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Dep. coroner followed narrative

Register • Feb 2, 2014 at 9:28 AM

Click here to read deposition

Lucas County deputy coroner Cynthia Beisser knew how Craig Burdine died, but she wasn't sure where exactly, or when, according to a deposition Beisser gave Nov. 10, 2010. 

Attorney General Mike DeWine's officie is currently conducting a criminal investigation into Burdine's death at the Sandusky County Jail on Aug. 11, 2007.

“My understanding was that he was brought in. He was very combative, struggling," Beisser states in the deposition. "Somebody thought they broke his arm and EMS was called. They arrived, he was placed on the backboard in a prone position. He became unresponsive and was transported.”

But surveillance video doesn't show Burdine being combative; he is unresponsive upon arrival at the jail.  

The circumstances she knew dictated her ruling, Beisser said, and those circumstances were provided by deputies, corrections officers and Fremont police detective Sean O'Connell. O'Connell and another officer attended the autopsy performed by Beisser days after Burdine died.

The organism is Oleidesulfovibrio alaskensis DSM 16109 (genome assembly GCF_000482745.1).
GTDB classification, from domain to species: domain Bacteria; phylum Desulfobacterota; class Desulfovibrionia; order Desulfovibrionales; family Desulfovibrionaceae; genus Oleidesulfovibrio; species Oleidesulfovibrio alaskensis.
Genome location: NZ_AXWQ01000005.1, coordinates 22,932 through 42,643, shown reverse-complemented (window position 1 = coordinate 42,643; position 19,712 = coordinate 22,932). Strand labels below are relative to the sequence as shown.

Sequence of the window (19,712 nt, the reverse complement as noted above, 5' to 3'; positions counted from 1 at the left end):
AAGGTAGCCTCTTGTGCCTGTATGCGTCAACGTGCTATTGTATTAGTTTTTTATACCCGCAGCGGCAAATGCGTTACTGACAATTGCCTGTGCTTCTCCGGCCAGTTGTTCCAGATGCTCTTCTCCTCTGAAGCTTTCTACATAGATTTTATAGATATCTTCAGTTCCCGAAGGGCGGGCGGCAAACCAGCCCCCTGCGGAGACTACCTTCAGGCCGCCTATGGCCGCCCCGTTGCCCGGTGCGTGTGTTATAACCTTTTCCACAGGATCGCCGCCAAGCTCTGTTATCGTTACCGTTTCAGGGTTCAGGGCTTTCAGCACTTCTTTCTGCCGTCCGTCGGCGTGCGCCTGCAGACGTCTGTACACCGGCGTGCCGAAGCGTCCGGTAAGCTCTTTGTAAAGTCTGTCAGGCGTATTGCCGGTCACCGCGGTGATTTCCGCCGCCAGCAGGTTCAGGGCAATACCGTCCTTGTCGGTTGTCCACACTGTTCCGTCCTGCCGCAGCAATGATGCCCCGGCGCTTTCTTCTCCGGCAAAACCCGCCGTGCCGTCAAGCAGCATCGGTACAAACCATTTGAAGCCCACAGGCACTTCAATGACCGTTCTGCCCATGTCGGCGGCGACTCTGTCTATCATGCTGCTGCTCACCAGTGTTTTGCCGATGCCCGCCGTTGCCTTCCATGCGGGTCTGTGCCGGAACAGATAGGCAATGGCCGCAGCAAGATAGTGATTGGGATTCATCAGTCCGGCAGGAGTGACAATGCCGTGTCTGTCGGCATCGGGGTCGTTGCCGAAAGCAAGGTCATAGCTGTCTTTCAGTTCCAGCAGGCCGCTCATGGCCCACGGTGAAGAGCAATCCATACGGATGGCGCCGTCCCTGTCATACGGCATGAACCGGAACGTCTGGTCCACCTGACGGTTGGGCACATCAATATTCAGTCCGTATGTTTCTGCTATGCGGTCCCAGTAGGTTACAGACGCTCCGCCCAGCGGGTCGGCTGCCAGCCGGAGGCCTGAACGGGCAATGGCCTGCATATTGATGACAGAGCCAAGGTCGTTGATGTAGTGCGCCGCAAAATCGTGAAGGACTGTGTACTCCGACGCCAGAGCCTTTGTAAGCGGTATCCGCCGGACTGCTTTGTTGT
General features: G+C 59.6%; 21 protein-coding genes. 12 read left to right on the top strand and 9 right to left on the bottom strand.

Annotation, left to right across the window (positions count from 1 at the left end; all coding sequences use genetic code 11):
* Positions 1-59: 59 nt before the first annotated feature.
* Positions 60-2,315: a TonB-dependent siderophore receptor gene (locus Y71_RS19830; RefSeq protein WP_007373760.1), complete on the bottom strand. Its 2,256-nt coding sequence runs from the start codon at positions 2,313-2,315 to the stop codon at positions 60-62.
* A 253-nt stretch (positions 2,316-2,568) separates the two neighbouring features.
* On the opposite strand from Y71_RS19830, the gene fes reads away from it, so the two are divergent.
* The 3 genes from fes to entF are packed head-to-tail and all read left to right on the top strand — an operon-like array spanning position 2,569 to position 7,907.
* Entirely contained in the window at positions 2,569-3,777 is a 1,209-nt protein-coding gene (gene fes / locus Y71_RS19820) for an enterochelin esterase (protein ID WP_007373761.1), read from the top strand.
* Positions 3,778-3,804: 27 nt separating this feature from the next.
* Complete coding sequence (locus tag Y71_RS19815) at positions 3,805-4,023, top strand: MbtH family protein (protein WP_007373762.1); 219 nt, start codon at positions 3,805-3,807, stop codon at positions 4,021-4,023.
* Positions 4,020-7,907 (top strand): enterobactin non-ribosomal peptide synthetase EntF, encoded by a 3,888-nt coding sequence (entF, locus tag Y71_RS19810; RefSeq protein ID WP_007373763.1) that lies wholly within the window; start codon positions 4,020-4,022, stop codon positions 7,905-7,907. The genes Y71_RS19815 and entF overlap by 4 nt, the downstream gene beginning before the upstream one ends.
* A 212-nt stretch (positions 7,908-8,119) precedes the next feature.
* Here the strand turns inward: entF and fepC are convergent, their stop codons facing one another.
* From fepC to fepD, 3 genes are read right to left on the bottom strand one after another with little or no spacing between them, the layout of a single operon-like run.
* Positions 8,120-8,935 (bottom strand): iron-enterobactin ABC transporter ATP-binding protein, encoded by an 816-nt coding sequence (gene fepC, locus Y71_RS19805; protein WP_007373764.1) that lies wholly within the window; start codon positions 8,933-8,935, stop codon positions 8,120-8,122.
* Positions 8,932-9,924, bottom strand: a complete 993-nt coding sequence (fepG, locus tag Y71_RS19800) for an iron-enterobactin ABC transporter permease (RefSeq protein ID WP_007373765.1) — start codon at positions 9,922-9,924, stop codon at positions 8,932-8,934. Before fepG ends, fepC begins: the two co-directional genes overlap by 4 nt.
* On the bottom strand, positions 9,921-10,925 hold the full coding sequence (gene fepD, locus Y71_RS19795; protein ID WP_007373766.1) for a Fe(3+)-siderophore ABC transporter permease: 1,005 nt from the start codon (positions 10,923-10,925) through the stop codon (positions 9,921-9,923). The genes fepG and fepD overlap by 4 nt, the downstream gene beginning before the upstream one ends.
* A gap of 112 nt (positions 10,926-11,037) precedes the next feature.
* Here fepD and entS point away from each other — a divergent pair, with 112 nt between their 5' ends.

She relied on the information they provided and didn't request an independent review, according to the deposition. 

Question: "Do you know where he became unresponsive?"

Beisser: "From review of the records it was in the jail area. I don't know exactly where in the jail."

Question: "Inside the jail?"

Beisser: "I don't know exact. Not outside. It was in the building as I understand." 

The surveillance video provided is compromised, with the audio disappearing for several minutes after the deputy's cruiser arrives inside the jail sallyport. 

Beisser ruled Burdine's death the result of excited delirium brought on by drug and alcohol abuse, a ruling disputed in court documents by Dr. Michael Baden, a New York state medical examiner. 

Baden gets cross-examined

The excited delrium finding is almost exclusively used for deaths involving police custody cases. 

Question: "You said that there were about, I think you said, less than 10 other cases where you made a finding of excited delirium?" 

Beisser: "That's probably true, yes." 

Question: "And in all of those cases that involved contact with law enforcemnt, didn't it?"

Beisser: "As far as I know, yes."

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